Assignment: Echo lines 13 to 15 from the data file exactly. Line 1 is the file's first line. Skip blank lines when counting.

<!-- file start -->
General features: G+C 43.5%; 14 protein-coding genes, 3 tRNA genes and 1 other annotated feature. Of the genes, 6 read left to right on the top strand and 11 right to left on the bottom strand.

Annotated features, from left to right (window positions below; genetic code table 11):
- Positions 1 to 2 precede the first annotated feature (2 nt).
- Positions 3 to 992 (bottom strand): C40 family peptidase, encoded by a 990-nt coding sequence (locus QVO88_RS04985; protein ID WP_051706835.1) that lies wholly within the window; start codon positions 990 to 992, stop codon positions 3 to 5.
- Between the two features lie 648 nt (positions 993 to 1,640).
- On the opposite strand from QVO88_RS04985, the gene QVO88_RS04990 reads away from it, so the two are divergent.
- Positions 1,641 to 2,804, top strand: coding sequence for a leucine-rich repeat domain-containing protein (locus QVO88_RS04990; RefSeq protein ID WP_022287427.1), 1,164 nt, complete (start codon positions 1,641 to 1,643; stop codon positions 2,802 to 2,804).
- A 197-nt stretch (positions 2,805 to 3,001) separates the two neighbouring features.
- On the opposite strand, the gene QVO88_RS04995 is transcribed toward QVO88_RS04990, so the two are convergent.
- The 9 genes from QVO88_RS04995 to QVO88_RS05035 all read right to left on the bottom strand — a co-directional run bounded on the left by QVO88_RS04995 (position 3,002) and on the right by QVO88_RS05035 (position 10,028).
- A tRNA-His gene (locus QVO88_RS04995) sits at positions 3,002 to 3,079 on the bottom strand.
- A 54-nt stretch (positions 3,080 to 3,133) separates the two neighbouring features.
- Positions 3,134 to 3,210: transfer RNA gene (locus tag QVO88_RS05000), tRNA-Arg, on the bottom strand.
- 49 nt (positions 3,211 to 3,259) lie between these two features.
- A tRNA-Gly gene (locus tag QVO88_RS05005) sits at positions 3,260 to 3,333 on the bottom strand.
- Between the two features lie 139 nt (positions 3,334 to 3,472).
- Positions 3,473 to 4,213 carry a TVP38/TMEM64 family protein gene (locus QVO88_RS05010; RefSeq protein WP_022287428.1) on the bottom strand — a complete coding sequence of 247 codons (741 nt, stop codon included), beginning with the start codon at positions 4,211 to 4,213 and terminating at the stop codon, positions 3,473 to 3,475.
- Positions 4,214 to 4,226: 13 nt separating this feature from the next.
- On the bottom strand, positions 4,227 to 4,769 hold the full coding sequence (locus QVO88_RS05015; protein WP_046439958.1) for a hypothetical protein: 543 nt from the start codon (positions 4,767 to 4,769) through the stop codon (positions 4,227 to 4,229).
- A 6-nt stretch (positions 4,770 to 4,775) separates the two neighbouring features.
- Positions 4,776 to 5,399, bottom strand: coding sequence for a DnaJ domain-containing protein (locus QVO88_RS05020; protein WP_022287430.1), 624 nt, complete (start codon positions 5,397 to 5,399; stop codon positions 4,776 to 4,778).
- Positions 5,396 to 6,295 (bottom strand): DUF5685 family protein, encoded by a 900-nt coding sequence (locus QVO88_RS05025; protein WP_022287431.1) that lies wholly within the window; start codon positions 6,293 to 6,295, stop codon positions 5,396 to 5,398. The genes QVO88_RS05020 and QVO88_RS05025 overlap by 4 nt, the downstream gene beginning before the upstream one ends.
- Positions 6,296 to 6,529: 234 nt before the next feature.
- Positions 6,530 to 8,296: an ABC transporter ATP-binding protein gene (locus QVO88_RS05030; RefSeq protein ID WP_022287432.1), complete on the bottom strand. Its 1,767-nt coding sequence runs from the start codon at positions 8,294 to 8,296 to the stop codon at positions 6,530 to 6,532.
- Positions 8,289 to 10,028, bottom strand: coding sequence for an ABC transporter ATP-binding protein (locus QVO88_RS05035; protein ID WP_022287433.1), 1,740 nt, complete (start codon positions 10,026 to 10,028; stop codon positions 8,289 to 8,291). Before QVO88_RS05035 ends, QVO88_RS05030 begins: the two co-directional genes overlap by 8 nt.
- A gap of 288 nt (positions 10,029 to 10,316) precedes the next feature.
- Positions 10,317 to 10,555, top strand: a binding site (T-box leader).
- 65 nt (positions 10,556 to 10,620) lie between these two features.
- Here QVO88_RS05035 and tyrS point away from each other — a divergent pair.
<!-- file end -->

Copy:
- Positions 3,134 to 3,210: transfer RNA gene (locus tag QVO88_RS05000), tRNA-Arg, on the bottom strand.
- 49 nt (positions 3,211 to 3,259) lie between these two features.
- A tRNA-Gly gene (locus tag QVO88_RS05005) sits at positions 3,260 to 3,333 on the bottom strand.